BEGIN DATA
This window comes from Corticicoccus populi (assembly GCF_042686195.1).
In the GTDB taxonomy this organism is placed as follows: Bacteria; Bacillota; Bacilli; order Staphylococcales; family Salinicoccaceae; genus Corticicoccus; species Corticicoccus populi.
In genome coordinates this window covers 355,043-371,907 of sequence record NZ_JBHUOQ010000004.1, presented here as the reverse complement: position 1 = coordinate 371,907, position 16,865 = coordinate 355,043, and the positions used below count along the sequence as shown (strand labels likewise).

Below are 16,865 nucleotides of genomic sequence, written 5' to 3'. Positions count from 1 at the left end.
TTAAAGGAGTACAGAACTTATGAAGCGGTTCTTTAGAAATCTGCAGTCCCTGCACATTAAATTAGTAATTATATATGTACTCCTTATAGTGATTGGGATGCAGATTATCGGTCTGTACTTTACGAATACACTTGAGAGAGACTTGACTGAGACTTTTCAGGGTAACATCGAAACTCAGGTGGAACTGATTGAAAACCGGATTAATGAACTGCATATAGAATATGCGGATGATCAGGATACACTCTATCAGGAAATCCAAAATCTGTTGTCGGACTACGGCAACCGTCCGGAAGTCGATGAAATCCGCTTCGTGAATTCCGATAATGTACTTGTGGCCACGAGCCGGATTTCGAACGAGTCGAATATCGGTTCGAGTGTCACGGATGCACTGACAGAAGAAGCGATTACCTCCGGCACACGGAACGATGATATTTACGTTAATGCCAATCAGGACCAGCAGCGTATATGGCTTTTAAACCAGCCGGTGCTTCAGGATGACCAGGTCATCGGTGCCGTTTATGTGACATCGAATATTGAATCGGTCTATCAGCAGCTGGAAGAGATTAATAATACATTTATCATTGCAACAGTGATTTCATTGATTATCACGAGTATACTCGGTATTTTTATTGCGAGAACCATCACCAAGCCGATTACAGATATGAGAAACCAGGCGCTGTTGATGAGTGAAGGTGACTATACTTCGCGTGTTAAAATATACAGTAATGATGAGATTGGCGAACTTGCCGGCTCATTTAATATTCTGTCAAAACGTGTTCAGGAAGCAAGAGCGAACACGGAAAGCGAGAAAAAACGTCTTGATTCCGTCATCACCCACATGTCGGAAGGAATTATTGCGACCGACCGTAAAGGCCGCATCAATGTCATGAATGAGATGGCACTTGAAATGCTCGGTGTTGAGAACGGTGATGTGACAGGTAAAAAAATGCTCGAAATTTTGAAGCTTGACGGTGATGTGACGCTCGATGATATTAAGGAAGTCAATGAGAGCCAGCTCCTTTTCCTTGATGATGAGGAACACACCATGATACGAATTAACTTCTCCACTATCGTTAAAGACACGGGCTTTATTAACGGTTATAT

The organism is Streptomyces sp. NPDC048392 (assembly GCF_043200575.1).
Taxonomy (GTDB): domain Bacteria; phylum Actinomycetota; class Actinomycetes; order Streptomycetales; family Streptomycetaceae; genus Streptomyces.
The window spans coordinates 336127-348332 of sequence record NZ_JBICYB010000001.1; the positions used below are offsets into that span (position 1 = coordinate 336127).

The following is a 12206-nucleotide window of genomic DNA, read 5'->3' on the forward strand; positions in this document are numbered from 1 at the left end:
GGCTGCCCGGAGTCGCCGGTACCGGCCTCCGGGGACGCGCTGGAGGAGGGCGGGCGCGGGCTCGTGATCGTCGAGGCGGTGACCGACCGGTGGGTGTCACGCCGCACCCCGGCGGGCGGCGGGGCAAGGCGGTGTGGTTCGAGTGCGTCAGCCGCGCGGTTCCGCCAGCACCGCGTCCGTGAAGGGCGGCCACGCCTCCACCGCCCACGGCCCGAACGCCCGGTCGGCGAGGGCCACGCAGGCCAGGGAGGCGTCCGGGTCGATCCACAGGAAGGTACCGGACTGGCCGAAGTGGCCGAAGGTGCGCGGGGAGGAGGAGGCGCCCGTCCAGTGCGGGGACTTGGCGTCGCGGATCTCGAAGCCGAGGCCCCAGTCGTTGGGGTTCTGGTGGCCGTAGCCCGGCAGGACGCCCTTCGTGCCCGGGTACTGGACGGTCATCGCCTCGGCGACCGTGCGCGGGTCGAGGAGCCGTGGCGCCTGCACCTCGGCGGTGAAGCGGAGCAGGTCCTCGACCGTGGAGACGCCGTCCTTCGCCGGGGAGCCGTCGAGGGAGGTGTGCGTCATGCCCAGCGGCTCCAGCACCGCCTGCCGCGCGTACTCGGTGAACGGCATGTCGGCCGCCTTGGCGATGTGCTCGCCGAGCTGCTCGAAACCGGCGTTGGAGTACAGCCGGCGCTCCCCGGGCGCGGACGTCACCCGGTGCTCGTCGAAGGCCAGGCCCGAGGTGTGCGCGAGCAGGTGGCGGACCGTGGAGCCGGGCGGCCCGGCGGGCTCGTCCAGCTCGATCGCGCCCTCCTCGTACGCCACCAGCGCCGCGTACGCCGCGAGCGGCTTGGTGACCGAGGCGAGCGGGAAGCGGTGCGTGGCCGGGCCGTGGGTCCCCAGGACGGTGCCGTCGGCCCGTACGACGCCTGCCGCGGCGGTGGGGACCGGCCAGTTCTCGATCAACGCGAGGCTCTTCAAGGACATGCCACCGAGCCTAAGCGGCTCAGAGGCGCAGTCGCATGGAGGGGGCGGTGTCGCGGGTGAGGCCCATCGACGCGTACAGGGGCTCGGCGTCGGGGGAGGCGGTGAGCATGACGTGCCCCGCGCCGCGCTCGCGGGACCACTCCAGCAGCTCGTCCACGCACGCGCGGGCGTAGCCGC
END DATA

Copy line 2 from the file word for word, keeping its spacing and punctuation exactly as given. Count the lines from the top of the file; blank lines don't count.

In the GTDB taxonomy this organism is placed as follows: Bacteria; Bacillota; Bacilli; order Staphylococcales; family Salinicoccaceae; genus Corticicoccus; species Corticicoccus populi.